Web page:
IRS plans ad blitz for e-file

The Internal Revenue Service is planning to spend millions of dollars on a media and advertising campaign to promote its customer-friendly services and persuade more taxpayers to file their tax returns online.

In a request for proposals released Dec. 17, the agency announced that it is seeking a partnership with a communications and marketing agency to spread the word about the IRS. Proposals for a one-year base and four additional years are due Feb. 8.

The five-year project is estimated to be worth $80 million to $100 million, and IRS officials hope to launch it early next year. One of the major goals is marketing the IRS e-file program to encourage more taxpayers to file their returns electronically. The IRS has set 2007 as a target for getting 80 percent of all tax returns filed electronically but has been falling behind in that goal.

Last year, 40 million Americans filed their tax returns electronically, 2 million short of the IRS goal. This year, the IRS had set a target of 46 million electronic tax returns and expects to possibly surpass that goal because an increasing number of taxpayers may turn to electronic filing as a result of the anthrax mail scares.

The IRS plans to use the media company for both internal and external marketing, media research and direct marketing. Much of the advertising is expected to be done via public service ads because the IRS is allowed by Congress to use appropriated funds only to advertise e-filing.

Pete Sepp, who represents the National Taxpayers Union, a consumer group often critical of the IRS, said the agency's plans are a waste of taxpayer dollars.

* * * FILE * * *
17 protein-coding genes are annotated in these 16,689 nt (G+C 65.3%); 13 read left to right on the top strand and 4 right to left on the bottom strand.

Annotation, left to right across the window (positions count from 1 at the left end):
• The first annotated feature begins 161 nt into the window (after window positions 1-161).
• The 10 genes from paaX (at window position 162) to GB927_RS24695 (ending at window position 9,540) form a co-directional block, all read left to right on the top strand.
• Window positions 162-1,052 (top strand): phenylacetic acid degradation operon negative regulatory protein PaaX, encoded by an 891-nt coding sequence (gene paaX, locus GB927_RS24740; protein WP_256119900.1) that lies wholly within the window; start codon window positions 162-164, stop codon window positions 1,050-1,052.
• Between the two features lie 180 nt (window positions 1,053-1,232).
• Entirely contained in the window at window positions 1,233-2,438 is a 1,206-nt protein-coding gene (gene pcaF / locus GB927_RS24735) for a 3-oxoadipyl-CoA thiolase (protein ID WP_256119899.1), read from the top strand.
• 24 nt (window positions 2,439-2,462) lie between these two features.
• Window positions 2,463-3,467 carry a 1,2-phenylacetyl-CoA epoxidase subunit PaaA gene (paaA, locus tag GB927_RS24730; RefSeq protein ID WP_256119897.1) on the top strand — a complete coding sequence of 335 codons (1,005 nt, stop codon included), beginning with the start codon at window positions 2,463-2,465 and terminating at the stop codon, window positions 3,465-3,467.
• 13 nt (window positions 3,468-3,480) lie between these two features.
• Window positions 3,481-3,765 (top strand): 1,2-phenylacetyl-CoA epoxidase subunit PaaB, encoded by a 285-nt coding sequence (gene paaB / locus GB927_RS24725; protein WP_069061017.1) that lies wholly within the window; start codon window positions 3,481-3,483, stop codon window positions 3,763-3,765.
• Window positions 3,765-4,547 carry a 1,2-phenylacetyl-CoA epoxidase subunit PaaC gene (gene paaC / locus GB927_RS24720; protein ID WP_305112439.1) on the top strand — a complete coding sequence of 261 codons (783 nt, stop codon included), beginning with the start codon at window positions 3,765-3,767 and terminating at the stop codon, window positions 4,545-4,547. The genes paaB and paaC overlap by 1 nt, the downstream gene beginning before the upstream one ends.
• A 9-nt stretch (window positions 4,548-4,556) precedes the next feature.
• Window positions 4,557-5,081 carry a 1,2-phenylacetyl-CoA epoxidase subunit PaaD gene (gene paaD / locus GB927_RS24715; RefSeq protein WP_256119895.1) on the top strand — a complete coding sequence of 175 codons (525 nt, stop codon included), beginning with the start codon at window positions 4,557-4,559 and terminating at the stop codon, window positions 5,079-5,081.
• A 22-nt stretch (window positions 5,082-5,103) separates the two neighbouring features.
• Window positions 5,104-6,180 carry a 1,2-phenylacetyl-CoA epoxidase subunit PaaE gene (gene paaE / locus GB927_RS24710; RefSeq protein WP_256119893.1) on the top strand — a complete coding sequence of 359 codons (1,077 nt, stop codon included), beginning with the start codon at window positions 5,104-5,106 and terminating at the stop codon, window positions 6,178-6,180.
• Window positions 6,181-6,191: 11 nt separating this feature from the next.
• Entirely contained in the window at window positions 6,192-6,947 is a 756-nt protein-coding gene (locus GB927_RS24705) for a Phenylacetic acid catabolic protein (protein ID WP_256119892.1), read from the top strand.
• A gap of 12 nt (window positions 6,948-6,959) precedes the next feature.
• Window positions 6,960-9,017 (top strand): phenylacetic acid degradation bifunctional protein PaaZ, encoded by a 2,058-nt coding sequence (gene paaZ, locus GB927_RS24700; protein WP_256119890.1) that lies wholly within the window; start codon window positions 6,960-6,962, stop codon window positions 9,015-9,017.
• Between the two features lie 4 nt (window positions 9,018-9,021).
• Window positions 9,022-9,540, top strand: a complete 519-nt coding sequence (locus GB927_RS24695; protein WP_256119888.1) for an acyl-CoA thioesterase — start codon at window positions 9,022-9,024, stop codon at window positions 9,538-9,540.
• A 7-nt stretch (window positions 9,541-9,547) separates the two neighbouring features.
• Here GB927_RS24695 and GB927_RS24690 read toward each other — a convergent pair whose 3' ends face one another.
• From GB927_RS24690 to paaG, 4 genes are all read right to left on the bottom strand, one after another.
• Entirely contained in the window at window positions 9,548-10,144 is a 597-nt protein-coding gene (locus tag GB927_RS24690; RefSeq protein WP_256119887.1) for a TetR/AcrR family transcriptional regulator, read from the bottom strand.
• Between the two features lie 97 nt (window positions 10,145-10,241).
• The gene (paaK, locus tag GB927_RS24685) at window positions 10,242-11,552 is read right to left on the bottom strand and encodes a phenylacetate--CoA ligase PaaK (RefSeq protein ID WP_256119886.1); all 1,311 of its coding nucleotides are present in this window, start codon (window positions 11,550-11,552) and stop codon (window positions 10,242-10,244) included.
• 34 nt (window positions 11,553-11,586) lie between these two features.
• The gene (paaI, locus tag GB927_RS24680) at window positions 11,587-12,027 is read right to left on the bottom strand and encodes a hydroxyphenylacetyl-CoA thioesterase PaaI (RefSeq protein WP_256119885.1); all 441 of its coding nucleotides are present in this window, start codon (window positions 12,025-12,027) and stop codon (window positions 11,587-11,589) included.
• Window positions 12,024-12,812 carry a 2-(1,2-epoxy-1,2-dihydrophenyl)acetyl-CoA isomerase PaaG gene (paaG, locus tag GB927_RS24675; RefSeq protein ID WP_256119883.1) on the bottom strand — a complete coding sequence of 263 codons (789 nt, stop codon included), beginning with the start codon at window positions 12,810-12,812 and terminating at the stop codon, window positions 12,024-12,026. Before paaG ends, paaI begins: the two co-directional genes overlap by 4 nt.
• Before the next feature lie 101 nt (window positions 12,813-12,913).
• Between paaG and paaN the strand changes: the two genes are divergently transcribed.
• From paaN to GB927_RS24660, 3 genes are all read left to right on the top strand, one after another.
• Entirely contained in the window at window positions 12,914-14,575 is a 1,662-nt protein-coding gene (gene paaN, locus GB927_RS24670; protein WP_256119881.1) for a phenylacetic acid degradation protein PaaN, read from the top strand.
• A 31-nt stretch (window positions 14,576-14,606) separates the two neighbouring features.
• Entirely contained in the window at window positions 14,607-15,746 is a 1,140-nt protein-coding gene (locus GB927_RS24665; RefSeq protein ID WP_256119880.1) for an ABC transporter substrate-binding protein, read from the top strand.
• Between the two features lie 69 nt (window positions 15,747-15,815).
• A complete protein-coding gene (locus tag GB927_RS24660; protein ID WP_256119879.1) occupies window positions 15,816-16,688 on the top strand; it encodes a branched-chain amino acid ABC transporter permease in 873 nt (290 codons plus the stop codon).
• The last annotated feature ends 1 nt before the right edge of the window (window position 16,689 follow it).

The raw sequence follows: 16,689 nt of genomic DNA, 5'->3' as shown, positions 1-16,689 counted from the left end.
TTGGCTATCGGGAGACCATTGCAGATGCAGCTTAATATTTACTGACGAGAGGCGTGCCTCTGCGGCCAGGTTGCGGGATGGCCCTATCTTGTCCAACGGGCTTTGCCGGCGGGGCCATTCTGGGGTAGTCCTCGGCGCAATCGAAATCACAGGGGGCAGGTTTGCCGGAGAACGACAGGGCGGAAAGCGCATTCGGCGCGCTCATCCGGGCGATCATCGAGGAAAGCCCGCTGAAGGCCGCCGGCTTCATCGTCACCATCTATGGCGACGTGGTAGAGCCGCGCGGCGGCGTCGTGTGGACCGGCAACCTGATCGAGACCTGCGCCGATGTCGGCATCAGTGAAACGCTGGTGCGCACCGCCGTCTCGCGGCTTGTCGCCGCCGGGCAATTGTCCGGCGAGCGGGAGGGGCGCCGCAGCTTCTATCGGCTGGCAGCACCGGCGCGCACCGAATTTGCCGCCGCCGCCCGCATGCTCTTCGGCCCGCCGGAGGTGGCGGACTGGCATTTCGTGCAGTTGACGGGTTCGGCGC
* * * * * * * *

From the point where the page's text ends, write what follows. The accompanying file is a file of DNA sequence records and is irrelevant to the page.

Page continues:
"That's $100 million that could go to much more important improving the plain-English content of instruction forms," Sepp said. "I just hope they don't come up with [the] message, 'We're from the IRS, and we're here to help you.'"

Nevertheless, an advertising agency may not have a tough job at hand. The IRS is slowly gaining in popularity, especially among those who file their taxes electronically, according to the American Customer Satisfaction Index of federal government services released Dec. 17.

In the annual report on how satisfied Americans are with federal government agencies, the index shows that the score for the IRS has improved 11 percent from last year and 22 percent since 1999. Claes Fornell, director of the University of Michigan Business School's National Quality Research Center, which compiles and analyzes the index data, said that high satisfaction among individuals filing tax returns electronically is a major reason for the IRS' rising score.


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